Libyan parliament postpones vote to fix new date for elections

The schedule for elections is highly uncertain with a parliamentary commission suggesting that the process be abandoned and a new constitution be framed instead. Electoral authorities had recommended that the elections be held on January 24

December 28, 2021 by Peoples Dispatch
Graffiti in Benghazi. Photo: Al Mayadeen

The uncertainty related to the peace process in Libya increased on Monday, December 27, after the Libyan parliament postponed a vote to fix a new date for the presidential elections. The High National Electoral Commission (HNEC), after claiming it is impossible to conduct elections as scheduled on December 24, had last week proposed January 24 as the new date for the elections.

Meanwhile, the Libyan parliament also objected to what it called continued external interference in its internal affairs by countries like the UK after its embassy in Tripoli issued a statement demanding early elections. The UK had also signed a joint statement issued by the US, France, Germany and Italy on December 25, demanding the same.

Reacting to the statement, the Libyan parliament said that everyone must respect its decisions and refrain from making unnecessary comments, Al-Mayadeen reported.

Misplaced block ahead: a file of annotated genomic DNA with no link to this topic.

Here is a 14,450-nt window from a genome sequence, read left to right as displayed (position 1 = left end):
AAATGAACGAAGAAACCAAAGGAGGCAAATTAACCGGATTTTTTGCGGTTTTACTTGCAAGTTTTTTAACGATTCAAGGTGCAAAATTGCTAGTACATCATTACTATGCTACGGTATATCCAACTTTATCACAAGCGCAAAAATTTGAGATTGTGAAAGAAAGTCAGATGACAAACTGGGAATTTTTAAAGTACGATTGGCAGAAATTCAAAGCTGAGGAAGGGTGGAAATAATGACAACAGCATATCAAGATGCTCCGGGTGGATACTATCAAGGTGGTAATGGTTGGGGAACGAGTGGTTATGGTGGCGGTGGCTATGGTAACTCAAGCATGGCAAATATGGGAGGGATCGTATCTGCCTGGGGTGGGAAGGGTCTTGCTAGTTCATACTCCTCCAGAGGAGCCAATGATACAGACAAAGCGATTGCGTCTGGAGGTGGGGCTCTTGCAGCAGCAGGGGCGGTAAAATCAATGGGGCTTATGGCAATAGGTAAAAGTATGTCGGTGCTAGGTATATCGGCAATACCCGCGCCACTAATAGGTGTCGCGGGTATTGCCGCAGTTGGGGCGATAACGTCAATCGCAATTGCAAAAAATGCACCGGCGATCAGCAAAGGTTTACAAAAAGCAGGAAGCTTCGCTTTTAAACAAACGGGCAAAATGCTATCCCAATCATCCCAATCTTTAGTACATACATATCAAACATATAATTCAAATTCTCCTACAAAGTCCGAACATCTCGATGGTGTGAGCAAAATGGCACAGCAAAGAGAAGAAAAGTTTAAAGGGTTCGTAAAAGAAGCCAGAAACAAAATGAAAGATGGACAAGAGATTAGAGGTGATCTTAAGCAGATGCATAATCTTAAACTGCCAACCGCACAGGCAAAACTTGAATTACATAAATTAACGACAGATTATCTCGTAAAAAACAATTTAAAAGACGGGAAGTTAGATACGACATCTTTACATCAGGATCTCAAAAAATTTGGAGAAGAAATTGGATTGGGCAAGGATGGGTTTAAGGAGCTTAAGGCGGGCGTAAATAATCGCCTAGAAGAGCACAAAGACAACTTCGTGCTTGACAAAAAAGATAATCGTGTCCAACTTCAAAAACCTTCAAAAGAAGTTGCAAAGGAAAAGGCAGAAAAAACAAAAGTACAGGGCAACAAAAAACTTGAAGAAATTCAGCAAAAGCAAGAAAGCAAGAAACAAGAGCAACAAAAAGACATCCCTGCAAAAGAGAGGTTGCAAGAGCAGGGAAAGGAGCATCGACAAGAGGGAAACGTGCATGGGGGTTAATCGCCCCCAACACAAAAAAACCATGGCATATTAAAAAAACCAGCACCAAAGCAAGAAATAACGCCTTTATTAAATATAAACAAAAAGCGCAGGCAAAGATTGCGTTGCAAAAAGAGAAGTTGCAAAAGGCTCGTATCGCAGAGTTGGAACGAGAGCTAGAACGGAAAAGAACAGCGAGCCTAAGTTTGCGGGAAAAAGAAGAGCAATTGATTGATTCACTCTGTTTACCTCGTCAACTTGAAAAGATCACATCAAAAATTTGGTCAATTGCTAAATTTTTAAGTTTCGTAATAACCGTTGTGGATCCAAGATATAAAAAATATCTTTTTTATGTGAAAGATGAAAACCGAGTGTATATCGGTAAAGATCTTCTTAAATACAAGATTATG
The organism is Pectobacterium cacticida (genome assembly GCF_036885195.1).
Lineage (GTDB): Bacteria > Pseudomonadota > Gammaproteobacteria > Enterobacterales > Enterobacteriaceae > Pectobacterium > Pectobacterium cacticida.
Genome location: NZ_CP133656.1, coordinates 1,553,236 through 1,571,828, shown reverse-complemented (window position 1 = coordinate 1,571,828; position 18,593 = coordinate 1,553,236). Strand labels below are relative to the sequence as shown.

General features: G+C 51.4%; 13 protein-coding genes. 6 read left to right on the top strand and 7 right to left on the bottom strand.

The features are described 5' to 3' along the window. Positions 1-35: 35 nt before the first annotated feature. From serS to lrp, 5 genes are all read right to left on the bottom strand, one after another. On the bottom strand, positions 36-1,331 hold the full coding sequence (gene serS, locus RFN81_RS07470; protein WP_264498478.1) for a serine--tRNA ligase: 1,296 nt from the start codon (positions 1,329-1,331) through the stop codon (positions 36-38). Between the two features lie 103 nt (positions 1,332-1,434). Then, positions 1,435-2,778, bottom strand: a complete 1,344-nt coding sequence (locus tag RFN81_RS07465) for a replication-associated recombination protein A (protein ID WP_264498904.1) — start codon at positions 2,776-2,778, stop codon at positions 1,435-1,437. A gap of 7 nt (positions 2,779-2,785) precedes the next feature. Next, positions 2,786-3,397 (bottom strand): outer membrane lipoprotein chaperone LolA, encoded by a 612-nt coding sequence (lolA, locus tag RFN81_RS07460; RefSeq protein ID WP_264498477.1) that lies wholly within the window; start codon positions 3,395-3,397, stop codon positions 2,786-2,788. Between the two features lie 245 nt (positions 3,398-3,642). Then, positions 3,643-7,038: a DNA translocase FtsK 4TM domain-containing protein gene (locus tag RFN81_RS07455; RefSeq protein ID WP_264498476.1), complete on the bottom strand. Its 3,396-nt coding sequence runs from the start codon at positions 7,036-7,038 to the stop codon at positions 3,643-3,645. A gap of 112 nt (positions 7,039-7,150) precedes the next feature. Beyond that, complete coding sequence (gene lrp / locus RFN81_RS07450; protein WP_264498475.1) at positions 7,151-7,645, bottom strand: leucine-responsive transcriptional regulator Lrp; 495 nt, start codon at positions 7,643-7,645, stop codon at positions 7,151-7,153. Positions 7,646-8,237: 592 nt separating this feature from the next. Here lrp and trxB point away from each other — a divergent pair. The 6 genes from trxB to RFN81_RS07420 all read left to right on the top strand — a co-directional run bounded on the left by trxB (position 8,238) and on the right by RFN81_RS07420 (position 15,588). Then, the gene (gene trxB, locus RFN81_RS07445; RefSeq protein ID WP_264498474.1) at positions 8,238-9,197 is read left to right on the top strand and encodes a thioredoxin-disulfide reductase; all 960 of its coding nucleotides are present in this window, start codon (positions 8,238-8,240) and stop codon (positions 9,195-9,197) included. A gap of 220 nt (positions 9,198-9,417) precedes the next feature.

On Monday, instead of voting on the proposed new date, the parliament debated recommendations made by its committee charged with the elections. The parliamentary committee presented a report saying that the proposed date of January 24 will have a similar fate as the earlier date as it was set according to political considerations.

The parliamentary committee instead recommended abandoning the present political process and adopting a new one, along with changes in the interim administration led by prime minister Abdulhamid Dbeibah. It also proposed the formation of a constituent committee which will prepare a new constitution.

Libya has had no constitution since long-time ruler Muammar Gaddafi suspended the last one in 1969. Gaddafi was overthrown in 2011 after a US-led NATO invasion of the country. This also led to war among different groups trying to take control over the country’s government.

Political process  

The now postponed elections were supposed to be the culmination of a year-long political process called the Libyan Political Dialogue Forum sponsored by the UN Support Mission in Libya (UNSMIL). A permanent ceasefire was agreed upon by all the parties in October 2020 and a new interim administration was approved by the Libyan parliament in February. The interim administration, consisting of a presidential council and a cabinet led by Dbeibah, was charged with holding the national elections and handing over governance to the newly-elected administration.

However, due to disagreements over the electoral law approved by speaker of the parliament Aguila Saleh in September and the deadlock caused by the candidacies of several controversial figures such as Khalifa Haftar and Saif al-Islam Gaddafi, the elections were postponed.

UN secretary-general Antonio Guterres also reiterated the need to hold early elections in the country. His special representative Stephanie Williams also claimed that Libyans want early elections.

According to the UN, around 2.8 million Libyans have registered to vote so far out of a total population of around seven million.

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